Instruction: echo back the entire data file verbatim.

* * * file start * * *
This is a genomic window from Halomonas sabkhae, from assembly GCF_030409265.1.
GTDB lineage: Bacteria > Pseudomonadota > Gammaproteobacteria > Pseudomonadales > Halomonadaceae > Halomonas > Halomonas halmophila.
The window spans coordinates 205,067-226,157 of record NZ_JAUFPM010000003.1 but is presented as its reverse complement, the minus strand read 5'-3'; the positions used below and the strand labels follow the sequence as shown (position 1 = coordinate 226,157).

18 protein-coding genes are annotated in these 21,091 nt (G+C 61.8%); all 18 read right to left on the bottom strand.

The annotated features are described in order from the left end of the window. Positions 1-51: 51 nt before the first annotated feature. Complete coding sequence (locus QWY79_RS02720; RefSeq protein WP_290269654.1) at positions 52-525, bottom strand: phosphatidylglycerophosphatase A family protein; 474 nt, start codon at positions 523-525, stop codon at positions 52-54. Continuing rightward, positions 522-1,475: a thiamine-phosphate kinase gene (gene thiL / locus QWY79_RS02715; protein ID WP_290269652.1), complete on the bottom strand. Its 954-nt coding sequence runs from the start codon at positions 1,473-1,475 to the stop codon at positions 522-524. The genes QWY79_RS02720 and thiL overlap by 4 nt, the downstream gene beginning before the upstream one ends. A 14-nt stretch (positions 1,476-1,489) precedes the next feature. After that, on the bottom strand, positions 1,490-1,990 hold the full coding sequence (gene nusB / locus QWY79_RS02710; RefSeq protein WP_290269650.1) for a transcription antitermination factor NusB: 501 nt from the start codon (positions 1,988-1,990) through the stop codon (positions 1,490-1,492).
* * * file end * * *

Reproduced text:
This is a genomic window from Halomonas sabkhae, from assembly GCF_030409265.1.
GTDB lineage: Bacteria > Pseudomonadota > Gammaproteobacteria > Pseudomonadales > Halomonadaceae > Halomonas > Halomonas halmophila.
The window spans coordinates 205,067-226,157 of record NZ_JAUFPM010000003.1 but is presented as its reverse complement, the minus strand read 5'-3'; the positions used below and the strand labels follow the sequence as shown (position 1 = coordinate 226,157).

18 protein-coding genes are annotated in these 21,091 nt (G+C 61.8%); all 18 read right to left on the bottom strand.

The annotated features are described in order from the left end of the window. Positions 1-51: 51 nt before the first annotated feature. Complete coding sequence (locus QWY79_RS02720; RefSeq protein WP_290269654.1) at positions 52-525, bottom strand: phosphatidylglycerophosphatase A family protein; 474 nt, start codon at positions 523-525, stop codon at positions 52-54. Continuing rightward, positions 522-1,475: a thiamine-phosphate kinase gene (gene thiL / locus QWY79_RS02715; protein ID WP_290269652.1), complete on the bottom strand. Its 954-nt coding sequence runs from the start codon at positions 1,473-1,475 to the stop codon at positions 522-524. The genes QWY79_RS02720 and thiL overlap by 4 nt, the downstream gene beginning before the upstream one ends. A 14-nt stretch (positions 1,476-1,489) precedes the next feature. After that, on the bottom strand, positions 1,490-1,990 hold the full coding sequence (gene nusB / locus QWY79_RS02710; RefSeq protein WP_290269650.1) for a transcription antitermination factor NusB: 501 nt from the start codon (positions 1,988-1,990) through the stop codon (positions 1,490-1,492).